For the record, we've been told for so long that corporations and gobs of capital should be stateless and free to go wherever they want in the world, so to me it seems only fair to allow the same for humans. But since an 'open border' policy isn't going to be passed anytime soon, I hope for an immigration policy that strongly rejects criminalization of people already here, that allows a path toward permanent legal status and citizenship, and that gives immigrants equal rights and access to services. I know that amnesty is not the most popular proposal right now, but it is the goal we need to work for. Call your reps, go to a rally and sign this petition.

Mayday Celebration in Haymarket Square

I had to drop out of the immigration march before it finished at Grant Park, but I headed back downtown later in the afternoon for the Mayday rally. Most of the rest of the world celebrates May 1 as International Workers Day, except the US, even though the history of the date started here in Chicago.

On May 4, 1886, during a rally of unionists protesting the killing of two strikers by the Chicago police the day before, a bomb was thrown by someone at the watching police (killing several) and the police retaliated by firing upon the crowd killing several and injuring many more. The state convicted eight anarchists for inciting the crowd to riot (even though no evidence linked any of them to the bomb-thrower). Four anarchists, August Spies, Albert Parsons, Adolph Fischer and George Engel, were executed on November 11, 1887. Since then, Mayday has been a cause celebre for labor unions and left-wing political parties in most countries, except here, where its celebration was stamped out by the Red Scare. Good histories of the riots can be found here and here.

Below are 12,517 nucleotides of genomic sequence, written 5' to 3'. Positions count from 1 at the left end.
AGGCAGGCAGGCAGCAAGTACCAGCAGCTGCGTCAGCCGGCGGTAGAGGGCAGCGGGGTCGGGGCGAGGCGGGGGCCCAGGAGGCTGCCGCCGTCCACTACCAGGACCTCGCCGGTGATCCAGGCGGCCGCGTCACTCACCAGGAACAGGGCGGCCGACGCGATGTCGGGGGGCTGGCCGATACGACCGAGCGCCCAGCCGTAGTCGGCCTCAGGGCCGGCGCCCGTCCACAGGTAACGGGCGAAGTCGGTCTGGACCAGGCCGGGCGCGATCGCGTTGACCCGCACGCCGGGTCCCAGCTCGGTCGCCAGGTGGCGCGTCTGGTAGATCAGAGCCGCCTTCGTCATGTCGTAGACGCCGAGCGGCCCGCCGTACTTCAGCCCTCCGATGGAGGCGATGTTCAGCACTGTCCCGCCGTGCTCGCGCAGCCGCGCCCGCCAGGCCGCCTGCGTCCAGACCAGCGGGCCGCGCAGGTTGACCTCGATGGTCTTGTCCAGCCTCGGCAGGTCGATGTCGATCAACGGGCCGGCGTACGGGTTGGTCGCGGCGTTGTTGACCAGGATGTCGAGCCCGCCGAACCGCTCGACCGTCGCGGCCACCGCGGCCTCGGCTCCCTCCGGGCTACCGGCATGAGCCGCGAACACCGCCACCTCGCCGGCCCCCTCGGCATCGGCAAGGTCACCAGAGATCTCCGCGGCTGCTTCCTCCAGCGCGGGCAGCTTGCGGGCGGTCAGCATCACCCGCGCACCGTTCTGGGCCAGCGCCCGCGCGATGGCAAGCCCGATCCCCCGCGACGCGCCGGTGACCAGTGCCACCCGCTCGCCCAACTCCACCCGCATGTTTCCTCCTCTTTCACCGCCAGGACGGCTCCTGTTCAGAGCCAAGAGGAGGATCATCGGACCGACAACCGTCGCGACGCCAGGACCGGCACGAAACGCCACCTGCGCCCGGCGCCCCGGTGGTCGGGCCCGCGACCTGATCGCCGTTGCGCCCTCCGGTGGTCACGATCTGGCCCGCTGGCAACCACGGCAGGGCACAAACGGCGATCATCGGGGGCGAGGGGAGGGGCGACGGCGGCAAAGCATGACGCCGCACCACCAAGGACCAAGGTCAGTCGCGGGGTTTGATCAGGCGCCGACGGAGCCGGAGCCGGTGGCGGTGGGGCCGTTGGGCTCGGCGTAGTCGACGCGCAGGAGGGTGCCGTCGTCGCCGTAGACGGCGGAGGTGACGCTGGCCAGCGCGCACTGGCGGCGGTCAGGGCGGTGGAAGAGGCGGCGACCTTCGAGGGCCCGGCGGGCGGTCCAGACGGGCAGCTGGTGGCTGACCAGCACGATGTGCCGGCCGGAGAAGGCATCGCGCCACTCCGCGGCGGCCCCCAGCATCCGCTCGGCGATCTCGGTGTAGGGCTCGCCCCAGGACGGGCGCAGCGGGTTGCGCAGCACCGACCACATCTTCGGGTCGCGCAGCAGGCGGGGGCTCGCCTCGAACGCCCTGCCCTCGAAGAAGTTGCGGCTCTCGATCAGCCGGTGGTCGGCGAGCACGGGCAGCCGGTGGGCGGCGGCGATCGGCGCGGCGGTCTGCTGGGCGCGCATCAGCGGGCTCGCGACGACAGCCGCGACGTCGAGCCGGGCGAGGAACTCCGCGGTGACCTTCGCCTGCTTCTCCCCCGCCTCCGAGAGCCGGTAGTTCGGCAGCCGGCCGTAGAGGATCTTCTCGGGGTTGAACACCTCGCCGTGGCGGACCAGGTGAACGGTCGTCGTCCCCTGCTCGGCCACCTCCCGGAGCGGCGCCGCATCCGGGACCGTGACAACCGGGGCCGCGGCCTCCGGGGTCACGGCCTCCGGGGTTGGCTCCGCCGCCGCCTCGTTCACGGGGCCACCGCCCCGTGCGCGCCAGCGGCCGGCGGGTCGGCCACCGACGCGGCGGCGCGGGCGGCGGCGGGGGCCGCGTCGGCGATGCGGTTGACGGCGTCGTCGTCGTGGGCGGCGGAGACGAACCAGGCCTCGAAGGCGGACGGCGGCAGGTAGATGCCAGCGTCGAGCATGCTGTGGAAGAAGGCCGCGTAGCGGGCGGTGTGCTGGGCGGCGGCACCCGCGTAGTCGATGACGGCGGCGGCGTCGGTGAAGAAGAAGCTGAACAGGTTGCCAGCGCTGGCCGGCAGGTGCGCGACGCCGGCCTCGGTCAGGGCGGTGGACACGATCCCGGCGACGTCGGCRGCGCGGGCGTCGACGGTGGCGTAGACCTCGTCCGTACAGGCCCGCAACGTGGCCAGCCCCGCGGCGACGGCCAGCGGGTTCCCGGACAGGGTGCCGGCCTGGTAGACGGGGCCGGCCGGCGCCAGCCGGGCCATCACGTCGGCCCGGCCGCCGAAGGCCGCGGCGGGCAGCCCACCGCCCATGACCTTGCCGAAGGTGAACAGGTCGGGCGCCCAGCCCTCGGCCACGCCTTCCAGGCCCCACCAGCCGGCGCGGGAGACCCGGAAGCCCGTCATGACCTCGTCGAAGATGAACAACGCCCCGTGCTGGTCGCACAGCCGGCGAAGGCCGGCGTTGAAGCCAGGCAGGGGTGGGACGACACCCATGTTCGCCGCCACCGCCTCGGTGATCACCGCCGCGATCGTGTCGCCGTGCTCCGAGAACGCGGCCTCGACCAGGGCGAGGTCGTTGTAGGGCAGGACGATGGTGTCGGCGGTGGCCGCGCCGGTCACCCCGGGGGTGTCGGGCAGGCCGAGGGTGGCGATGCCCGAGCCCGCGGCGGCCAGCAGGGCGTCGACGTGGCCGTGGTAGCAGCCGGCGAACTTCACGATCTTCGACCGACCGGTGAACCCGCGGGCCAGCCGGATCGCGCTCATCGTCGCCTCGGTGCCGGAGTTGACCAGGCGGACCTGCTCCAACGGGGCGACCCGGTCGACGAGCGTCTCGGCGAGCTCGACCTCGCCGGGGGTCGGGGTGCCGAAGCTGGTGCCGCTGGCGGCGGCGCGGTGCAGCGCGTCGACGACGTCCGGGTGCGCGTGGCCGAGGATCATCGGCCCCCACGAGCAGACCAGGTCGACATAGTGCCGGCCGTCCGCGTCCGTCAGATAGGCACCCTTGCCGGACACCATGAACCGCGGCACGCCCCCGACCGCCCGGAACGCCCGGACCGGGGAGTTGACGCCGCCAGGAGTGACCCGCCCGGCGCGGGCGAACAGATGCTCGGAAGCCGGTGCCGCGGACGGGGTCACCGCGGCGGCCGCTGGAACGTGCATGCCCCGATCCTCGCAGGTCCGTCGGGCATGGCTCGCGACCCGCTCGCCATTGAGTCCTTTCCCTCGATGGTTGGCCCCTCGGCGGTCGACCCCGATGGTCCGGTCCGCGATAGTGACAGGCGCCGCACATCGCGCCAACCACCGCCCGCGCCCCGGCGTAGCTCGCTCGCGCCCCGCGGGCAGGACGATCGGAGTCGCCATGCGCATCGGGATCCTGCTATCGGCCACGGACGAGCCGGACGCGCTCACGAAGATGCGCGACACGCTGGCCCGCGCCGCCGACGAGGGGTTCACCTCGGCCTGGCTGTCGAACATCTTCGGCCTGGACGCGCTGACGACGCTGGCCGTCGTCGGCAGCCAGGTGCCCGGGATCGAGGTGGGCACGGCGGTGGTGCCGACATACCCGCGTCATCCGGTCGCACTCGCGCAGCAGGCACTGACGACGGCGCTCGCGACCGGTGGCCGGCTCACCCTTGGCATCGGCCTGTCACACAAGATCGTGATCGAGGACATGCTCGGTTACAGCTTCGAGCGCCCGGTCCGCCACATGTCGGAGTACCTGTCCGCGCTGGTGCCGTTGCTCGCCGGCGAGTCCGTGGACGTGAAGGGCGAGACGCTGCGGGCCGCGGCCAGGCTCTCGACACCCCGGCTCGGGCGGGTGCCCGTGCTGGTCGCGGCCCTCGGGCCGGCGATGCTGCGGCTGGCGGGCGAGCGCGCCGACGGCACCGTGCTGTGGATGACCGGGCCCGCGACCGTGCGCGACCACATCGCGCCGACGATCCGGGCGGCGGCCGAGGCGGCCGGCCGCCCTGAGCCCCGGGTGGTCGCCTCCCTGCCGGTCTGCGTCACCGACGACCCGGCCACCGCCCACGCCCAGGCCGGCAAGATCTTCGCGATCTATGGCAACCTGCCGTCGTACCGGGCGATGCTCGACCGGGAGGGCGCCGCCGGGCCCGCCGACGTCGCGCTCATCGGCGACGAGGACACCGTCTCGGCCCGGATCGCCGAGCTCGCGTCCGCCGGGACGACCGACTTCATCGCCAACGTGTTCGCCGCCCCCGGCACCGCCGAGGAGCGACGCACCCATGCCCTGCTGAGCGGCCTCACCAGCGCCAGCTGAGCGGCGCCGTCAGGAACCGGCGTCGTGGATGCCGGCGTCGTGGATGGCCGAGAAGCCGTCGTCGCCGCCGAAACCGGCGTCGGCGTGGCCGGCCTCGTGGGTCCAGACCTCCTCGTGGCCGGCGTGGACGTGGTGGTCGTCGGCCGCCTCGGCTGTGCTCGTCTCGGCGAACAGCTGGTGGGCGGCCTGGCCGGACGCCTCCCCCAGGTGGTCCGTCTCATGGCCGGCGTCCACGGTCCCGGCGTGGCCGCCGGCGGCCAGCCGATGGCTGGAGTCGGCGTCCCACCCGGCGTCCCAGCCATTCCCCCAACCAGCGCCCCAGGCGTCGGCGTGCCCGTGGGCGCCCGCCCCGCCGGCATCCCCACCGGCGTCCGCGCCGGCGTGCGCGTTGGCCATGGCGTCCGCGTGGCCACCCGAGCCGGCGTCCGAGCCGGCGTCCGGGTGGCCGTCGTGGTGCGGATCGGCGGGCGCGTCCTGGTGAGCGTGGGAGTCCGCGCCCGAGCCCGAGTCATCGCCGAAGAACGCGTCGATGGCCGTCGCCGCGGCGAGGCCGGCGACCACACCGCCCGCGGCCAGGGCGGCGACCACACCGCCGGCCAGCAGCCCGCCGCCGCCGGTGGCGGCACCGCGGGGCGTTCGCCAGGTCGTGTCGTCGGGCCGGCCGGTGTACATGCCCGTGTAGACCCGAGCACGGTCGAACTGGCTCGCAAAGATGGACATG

These days Haymarket Square is a completely non-descript strip of sidewalk, west of the downtown, and perched above the Kennedy Expressway. For years, a statue of a police officer stood here commemorating the incident, until it was bombed by the Weather Underground in the late 60's. After years of antagonism between the police and the labor unions about the history of the incident, the city agreed two years ago to put up a new memorial statue as part of a proposed Labor Park. Chicago labor unions have been trying to reclaim this bit of history as theirs, and so staged a worker's rights rally there this year. It was cool to be at Haymarket for Mayday and to support the local unions, but the rally was small and fairly tepid in comparison with the immigration march.

Save Darfur Rally

Our final stop of the day was Federal Plaza for the Save Darfur rally. I was struck first off by the tremendous diversity of the participants. White folks, black folks, awesome suburban high school kids, a huge Jewish presence. A singer ran through a medley of freedom songs from Bob Marley to the Beatles. It definitely felt like a movement growing beyond the usual activisty suspects. The message was a little unfocused ("We need action! Now!", but what?), but the passion was tangible.

There were a bunch of speakers, but two really stood out. The first was Father Michael Pfleger of St. Sabina Faith Community. If you ever get a chance to check out the worship service at St. Sabina, it really has to be seen to be believed. Father Pfleger is a true fire-breathing, truth-telling, social-justice preacher, and he set the place on fire, issuing a strong condemnation of any church, synagogue or mosque that remains silent or apathetic about genocide. The second speaker was the Imam Senad Agic, of the Northbrook Mosque (a Bosnian Muslim, with first-hand experience of genocide), who put the issue in plain words: the Quran says, anyone who kills an innocent person, it is as if they are killing the entire world, and anyone who saves someone from death, it is as if they have saved the entire world.


Anonymous said...

there was a quite large Immigrants' Rights rally in Boulder that day, too. actually, it was the largest turnout for any march/rally I've seen in Boulder. i was impressed.


Anonymous said...

Thanks for writing this up tim, and for linking to the Heads Up Petition!